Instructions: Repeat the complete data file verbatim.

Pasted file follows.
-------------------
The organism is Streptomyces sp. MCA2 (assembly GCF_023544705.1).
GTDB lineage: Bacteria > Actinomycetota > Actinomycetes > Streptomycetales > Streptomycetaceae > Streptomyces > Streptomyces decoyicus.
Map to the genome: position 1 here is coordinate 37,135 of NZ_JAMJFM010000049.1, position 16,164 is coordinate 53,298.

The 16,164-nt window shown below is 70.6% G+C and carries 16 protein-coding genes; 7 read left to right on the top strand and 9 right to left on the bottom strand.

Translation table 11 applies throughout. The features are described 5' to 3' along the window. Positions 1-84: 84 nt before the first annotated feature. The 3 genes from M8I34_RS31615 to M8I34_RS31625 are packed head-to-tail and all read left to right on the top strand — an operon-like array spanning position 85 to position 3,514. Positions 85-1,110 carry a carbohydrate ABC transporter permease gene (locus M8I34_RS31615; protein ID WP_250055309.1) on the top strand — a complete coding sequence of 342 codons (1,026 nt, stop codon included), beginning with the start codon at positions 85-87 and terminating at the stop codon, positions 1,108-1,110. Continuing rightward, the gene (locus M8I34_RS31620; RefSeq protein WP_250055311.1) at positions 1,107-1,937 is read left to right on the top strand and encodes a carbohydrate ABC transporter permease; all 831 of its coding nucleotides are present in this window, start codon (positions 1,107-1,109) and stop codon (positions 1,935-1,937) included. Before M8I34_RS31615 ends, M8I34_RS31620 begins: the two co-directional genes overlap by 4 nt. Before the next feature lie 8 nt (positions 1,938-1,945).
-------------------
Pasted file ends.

The organism is Streptomyces sp. MCA2 (assembly GCF_023544705.1).
GTDB lineage: Bacteria > Actinomycetota > Actinomycetes > Streptomycetales > Streptomycetaceae > Streptomyces > Streptomyces decoyicus.
Map to the genome: position 1 here is coordinate 37,135 of NZ_JAMJFM010000049.1, position 16,164 is coordinate 53,298.

The 16,164-nt window shown below is 70.6% G+C and carries 16 protein-coding genes; 7 read left to right on the top strand and 9 right to left on the bottom strand.

Translation table 11 applies throughout. The features are described 5' to 3' along the window. Positions 1-84: 84 nt before the first annotated feature. The 3 genes from M8I34_RS31615 to M8I34_RS31625 are packed head-to-tail and all read left to right on the top strand — an operon-like array spanning position 85 to position 3,514. Positions 85-1,110 carry a carbohydrate ABC transporter permease gene (locus M8I34_RS31615; protein ID WP_250055309.1) on the top strand — a complete coding sequence of 342 codons (1,026 nt, stop codon included), beginning with the start codon at positions 85-87 and terminating at the stop codon, positions 1,108-1,110. Continuing rightward, the gene (locus M8I34_RS31620; RefSeq protein WP_250055311.1) at positions 1,107-1,937 is read left to right on the top strand and encodes a carbohydrate ABC transporter permease; all 831 of its coding nucleotides are present in this window, start codon (positions 1,107-1,109) and stop codon (positions 1,935-1,937) included. Before M8I34_RS31615 ends, M8I34_RS31620 begins: the two co-directional genes overlap by 4 nt. Before the next feature lie 8 nt (positions 1,938-1,945).